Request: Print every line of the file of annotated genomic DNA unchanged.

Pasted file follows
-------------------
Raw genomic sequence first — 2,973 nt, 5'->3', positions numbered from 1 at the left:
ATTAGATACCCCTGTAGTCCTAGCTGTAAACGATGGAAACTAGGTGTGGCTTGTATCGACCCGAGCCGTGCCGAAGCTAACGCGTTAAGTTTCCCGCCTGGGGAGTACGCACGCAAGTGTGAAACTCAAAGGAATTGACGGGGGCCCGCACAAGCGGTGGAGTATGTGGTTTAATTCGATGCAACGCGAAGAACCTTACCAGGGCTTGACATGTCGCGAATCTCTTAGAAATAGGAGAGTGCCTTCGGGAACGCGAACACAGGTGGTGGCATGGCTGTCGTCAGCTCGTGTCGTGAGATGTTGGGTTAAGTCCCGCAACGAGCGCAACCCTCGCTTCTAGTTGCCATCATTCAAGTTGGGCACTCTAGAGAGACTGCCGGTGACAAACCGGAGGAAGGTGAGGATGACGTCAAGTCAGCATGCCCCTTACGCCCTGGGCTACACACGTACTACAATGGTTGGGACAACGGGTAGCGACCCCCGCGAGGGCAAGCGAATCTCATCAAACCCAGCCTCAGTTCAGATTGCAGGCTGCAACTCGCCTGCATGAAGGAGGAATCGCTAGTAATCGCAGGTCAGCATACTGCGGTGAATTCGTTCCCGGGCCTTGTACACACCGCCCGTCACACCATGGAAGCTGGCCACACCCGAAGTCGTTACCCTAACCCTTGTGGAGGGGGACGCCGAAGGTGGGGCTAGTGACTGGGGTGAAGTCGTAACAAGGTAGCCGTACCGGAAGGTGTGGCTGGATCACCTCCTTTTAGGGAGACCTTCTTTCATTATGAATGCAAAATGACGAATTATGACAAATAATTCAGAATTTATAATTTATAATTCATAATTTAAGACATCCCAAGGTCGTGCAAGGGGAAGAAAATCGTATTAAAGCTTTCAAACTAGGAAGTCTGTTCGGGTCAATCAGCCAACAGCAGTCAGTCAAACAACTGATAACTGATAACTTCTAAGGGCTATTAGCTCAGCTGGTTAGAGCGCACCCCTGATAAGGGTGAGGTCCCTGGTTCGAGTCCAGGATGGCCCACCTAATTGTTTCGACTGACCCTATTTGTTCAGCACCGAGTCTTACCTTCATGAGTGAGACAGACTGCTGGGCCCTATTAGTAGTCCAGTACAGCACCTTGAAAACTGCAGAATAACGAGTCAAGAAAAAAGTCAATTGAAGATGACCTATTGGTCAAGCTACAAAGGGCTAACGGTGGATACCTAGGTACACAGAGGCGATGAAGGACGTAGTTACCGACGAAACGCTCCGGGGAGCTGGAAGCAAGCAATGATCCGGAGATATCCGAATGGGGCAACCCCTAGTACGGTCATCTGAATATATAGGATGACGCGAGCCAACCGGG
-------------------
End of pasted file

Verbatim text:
Raw genomic sequence first — 2,973 nt, 5'->3', positions numbered from 1 at the left:
ATTAGATACCCCTGTAGTCCTAGCTGTAAACGATGGAAACTAGGTGTGGCTTGTATCGACCCGAGCCGTGCCGAAGCTAACGCGTTAAGTTTCCCGCCTGGGGAGTACGCACGCAAGTGTGAAACTCAAAGGAATTGACGGGGGCCCGCACAAGCGGTGGAGTATGTGGTTTAATTCGATGCAACGCGAAGAACCTTACCAGGGCTTGACATGTCGCGAATCTCTTAGAAATAGGAGAGTGCCTTCGGGAACGCGAACACAGGTGGTGGCATGGCTGTCGTCAGCTCGTGTCGTGAGATGTTGGGTTAAGTCCCGCAACGAGCGCAACCCTCGCTTCTAGTTGCCATCATTCAAGTTGGGCACTCTAGAGAGACTGCCGGTGACAAACCGGAGGAAGGTGAGGATGACGTCAAGTCAGCATGCCCCTTACGCCCTGGGCTACACACGTACTACAATGGTTGGGACAACGGGTAGCGACCCCCGCGAGGGCAAGCGAATCTCATCAAACCCAGCCTCAGTTCAGATTGCAGGCTGCAACTCGCCTGCATGAAGGAGGAATCGCTAGTAATCGCAGGTCAGCATACTGCGGTGAATTCGTTCCCGGGCCTTGTACACACCGCCCGTCACACCATGGAAGCTGGCCACACCCGAAGTCGTTACCCTAACCCTTGTGGAGGGGGACGCCGAAGGTGGGGCTAGTGACTGGGGTGAAGTCGTAACAAGGTAGCCGTACCGGAAGGTGTGGCTGGATCACCTCCTTTTAGGGAGACCTTCTTTCATTATGAATGCAAAATGACGAATTATGACAAATAATTCAGAATTTATAATTTATAATTCATAATTTAAGACATCCCAAGGTCGTGCAAGGGGAAGAAAATCGTATTAAAGCTTTCAAACTAGGAAGTCTGTTCGGGTCAATCAGCCAACAGCAGTCAGTCAAACAACTGATAACTGATAACTTCTAAGGGCTATTAGCTCAGCTGGTTAGAGCGCACCCCTGATAAGGGTGAGGTCCCTGGTTCGAGTCCAGGATGGCCCACCTAATTGTTTCGACTGACCCTATTTGTTCAGCACCGAGTCTTACCTTCATGAGTGAGACAGACTGCTGGGCCCTATTAGTAGTCCAGTACAGCACCTTGAAAACTGCAGAATAACGAGTCAAGAAAAAAGTCAATTGAAGATGACCTATTGGTCAAGCTACAAAGGGCTAACGGTGGATACCTAGGTACACAGAGGCGATGAAGGACGTAGTTACCGACGAAACGCTCCGGGGAGCTGGAAGCAAGCAATGATCCGGAGATATCCGAATGGGGCAACCCCTAGTACGGTCATCTGAATATATAGGATGACGCGAGCCAACCGGG